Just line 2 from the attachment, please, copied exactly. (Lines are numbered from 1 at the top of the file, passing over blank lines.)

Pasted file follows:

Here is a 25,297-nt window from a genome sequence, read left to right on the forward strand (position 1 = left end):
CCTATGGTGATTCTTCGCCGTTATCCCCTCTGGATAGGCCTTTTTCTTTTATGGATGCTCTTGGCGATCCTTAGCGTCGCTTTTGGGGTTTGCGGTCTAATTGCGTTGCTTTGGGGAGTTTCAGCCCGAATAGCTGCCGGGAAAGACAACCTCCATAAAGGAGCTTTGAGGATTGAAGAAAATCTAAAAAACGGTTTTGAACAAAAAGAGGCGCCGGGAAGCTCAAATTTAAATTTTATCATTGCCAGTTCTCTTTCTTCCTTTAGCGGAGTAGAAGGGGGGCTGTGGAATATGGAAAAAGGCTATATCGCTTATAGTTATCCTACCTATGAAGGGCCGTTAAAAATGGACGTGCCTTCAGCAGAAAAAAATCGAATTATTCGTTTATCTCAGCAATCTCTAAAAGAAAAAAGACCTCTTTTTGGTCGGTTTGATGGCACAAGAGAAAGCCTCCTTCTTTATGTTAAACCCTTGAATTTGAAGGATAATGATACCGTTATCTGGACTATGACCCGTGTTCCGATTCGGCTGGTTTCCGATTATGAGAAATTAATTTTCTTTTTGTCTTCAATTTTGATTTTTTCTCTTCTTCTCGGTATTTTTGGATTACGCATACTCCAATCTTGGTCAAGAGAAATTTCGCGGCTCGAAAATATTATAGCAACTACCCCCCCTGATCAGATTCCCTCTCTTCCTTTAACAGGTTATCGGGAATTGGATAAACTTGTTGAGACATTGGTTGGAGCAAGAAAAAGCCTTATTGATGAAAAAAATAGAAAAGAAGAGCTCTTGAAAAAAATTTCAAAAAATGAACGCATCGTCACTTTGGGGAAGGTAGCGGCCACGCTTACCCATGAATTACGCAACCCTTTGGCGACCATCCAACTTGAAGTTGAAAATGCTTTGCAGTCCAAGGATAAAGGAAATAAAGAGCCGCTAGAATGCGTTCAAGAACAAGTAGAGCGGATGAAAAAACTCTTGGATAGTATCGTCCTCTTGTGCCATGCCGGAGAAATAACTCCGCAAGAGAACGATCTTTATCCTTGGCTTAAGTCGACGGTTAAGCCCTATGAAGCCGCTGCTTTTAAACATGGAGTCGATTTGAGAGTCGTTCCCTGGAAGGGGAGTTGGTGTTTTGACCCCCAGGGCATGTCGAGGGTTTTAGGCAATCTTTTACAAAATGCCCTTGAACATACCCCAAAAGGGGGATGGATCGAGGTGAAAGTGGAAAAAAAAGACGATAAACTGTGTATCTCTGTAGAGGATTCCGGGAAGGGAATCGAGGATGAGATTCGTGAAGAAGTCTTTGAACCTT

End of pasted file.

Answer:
CCTATGGTGATTCTTCGCCGTTATCCCCTCTGGATAGGCCTTTTTCTTTTATGGATGCTCTTGGCGATCCTTAGCGTCGCTTTTGGGGTTTGCGGTCTAATTGCGTTGCTTTGGGGAGTTTCAGCCCGAATAGCTGCCGGGAAAGACAACCTCCATAAAGGAGCTTTGAGGATTGAAGAAAATCTAAAAAACGGTTTTGAACAAAAAGAGGCGCCGGGAAGCTCAAATTTAAATTTTATCATTGCCAGTTCTCTTTCTTCCTTTAGCGGAGTAGAAGGGGGGCTGTGGAATATGGAAAAAGGCTATATCGCTTATAGTTATCCTACCTATGAAGGGCCGTTAAAAATGGACGTGCCTTCAGCAGAAAAAAATCGAATTATTCGTTTATCTCAGCAATCTCTAAAAGAAAAAAGACCTCTTTTTGGTCGGTTTGATGGCACAAGAGAAAGCCTCCTTCTTTATGTTAAACCCTTGAATTTGAAGGATAATGATACCGTTATCTGGACTATGACCCGTGTTCCGATTCGGCTGGTTTCCGATTATGAGAAATTAATTTTCTTTTTGTCTTCAATTTTGATTTTTTCTCTTCTTCTCGGTATTTTTGGATTACGCATACTCCAATCTTGGTCAAGAGAAATTTCGCGGCTCGAAAATATTATAGCAACTACCCCCCCTGATCAGATTCCCTCTCTTCCTTTAACAGGTTATCGGGAATTGGATAAACTTGTTGAGACATTGGTTGGAGCAAGAAAAAGCCTTATTGATGAAAAAAATAGAAAAGAAGAGCTCTTGAAAAAAATTTCAAAAAATGAACGCATCGTCACTTTGGGGAAGGTAGCGGCCACGCTTACCCATGAATTACGCAACCCTTTGGCGACCATCCAACTTGAAGTTGAAAATGCTTTGCAGTCCAAGGATAAAGGAAATAAAGAGCCGCTAGAATGCGTTCAAGAACAAGTAGAGCGGATGAAAAAACTCTTGGATAGTATCGTCCTCTTGTGCCATGCCGGAGAAATAACTCCGCAAGAGAACGATCTTTATCCTTGGCTTAAGTCGACGGTTAAGCCCTATGAAGCCGCTGCTTTTAAACATGGAGTCGATTTGAGAGTCGTTCCCTGGAAGGGGAGTTGGTGTTTTGACCCCCAGGGCATGTCGAGGGTTTTAGGCAATCTTTTACAAAATGCCCTTGAACATACCCCAAAAGGGGGATGGATCGAGGTGAAAGTGGAAAAAAAAGACGATAAACTGTGTATCTCTGTAGAGGATTCCGGGAAGGGAATCGAGGATGAGATTCGTGAAGAAGTCTTTGAACCTT